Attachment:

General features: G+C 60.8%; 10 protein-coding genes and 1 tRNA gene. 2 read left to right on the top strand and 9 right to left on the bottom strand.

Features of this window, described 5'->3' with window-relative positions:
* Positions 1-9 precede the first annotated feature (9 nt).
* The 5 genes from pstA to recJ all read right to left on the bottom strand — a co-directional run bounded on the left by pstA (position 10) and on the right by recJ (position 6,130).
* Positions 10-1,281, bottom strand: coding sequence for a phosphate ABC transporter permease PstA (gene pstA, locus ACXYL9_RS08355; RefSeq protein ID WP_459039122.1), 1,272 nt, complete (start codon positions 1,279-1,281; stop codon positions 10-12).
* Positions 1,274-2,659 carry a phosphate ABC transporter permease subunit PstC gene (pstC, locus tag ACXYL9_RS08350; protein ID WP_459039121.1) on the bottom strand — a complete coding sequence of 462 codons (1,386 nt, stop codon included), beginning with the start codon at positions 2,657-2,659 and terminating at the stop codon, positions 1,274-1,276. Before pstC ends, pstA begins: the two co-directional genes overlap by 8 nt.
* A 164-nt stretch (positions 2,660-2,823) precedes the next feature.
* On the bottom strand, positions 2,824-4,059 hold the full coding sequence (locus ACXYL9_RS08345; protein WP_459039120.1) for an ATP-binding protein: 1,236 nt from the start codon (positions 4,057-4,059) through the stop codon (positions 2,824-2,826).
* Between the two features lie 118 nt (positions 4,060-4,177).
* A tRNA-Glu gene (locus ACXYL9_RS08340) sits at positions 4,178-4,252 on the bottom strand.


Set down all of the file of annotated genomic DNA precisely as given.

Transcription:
General features: G+C 60.8%; 10 protein-coding genes and 1 tRNA gene. 2 read left to right on the top strand and 9 right to left on the bottom strand.

Features of this window, described 5'->3' with window-relative positions:
* Positions 1-9 precede the first annotated feature (9 nt).
* The 5 genes from pstA to recJ all read right to left on the bottom strand — a co-directional run bounded on the left by pstA (position 10) and on the right by recJ (position 6,130).
* Positions 10-1,281, bottom strand: coding sequence for a phosphate ABC transporter permease PstA (gene pstA, locus ACXYL9_RS08355; RefSeq protein ID WP_459039122.1), 1,272 nt, complete (start codon positions 1,279-1,281; stop codon positions 10-12).
* Positions 1,274-2,659 carry a phosphate ABC transporter permease subunit PstC gene (pstC, locus tag ACXYL9_RS08350; protein ID WP_459039121.1) on the bottom strand — a complete coding sequence of 462 codons (1,386 nt, stop codon included), beginning with the start codon at positions 2,657-2,659 and terminating at the stop codon, positions 1,274-1,276. Before pstC ends, pstA begins: the two co-directional genes overlap by 8 nt.
* A 164-nt stretch (positions 2,660-2,823) precedes the next feature.
* On the bottom strand, positions 2,824-4,059 hold the full coding sequence (locus ACXYL9_RS08345; protein WP_459039120.1) for an ATP-binding protein: 1,236 nt from the start codon (positions 4,057-4,059) through the stop codon (positions 2,824-2,826).
* Between the two features lie 118 nt (positions 4,060-4,177).
* A tRNA-Glu gene (locus ACXYL9_RS08340) sits at positions 4,178-4,252 on the bottom strand.